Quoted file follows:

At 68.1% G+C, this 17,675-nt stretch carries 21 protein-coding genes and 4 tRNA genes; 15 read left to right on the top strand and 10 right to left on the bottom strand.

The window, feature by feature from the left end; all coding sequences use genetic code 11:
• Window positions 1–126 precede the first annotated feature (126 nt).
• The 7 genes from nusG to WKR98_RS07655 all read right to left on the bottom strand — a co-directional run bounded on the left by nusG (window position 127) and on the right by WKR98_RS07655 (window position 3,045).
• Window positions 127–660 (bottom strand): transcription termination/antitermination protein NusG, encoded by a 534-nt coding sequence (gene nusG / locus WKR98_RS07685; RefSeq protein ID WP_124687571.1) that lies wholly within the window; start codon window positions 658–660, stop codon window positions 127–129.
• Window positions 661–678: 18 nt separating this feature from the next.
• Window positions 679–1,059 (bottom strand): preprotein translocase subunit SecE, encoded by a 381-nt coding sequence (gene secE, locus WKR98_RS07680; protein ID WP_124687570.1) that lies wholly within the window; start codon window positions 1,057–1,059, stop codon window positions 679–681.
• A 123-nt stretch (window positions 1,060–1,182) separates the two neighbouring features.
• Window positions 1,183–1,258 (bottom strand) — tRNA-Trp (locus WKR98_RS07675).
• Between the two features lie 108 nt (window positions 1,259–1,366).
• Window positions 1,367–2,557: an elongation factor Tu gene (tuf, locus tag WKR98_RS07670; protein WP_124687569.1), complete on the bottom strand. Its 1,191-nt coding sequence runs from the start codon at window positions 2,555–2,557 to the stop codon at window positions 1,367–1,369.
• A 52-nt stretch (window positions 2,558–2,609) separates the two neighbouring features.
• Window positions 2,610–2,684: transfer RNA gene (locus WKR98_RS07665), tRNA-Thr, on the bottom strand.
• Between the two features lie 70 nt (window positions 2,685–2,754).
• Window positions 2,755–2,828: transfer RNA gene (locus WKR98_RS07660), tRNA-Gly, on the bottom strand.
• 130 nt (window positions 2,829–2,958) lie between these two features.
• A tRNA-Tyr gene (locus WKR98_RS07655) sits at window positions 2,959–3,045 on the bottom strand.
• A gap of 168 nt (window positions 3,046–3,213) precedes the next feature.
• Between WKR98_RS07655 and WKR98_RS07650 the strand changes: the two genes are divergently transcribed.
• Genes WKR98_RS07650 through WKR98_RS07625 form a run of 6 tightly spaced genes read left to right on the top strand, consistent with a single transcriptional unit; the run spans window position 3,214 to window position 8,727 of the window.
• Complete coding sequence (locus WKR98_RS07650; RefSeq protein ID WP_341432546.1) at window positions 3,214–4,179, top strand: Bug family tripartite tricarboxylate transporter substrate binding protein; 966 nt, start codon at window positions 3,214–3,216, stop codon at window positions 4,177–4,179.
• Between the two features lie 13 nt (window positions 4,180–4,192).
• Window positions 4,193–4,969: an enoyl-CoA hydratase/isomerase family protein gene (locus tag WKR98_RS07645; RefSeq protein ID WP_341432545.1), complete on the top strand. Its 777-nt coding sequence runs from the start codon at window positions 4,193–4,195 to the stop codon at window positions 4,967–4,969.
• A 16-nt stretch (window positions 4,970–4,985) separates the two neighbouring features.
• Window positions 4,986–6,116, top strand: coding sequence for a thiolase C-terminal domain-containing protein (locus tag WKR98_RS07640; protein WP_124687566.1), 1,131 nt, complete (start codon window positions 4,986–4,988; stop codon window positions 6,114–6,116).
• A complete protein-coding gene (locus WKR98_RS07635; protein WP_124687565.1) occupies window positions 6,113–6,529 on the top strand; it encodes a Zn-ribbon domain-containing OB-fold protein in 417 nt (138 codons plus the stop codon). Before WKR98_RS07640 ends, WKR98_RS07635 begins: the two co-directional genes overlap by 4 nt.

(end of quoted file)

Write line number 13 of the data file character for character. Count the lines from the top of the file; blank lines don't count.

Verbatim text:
• Window positions 2,610–2,684: transfer RNA gene (locus WKR98_RS07665), tRNA-Thr, on the bottom strand.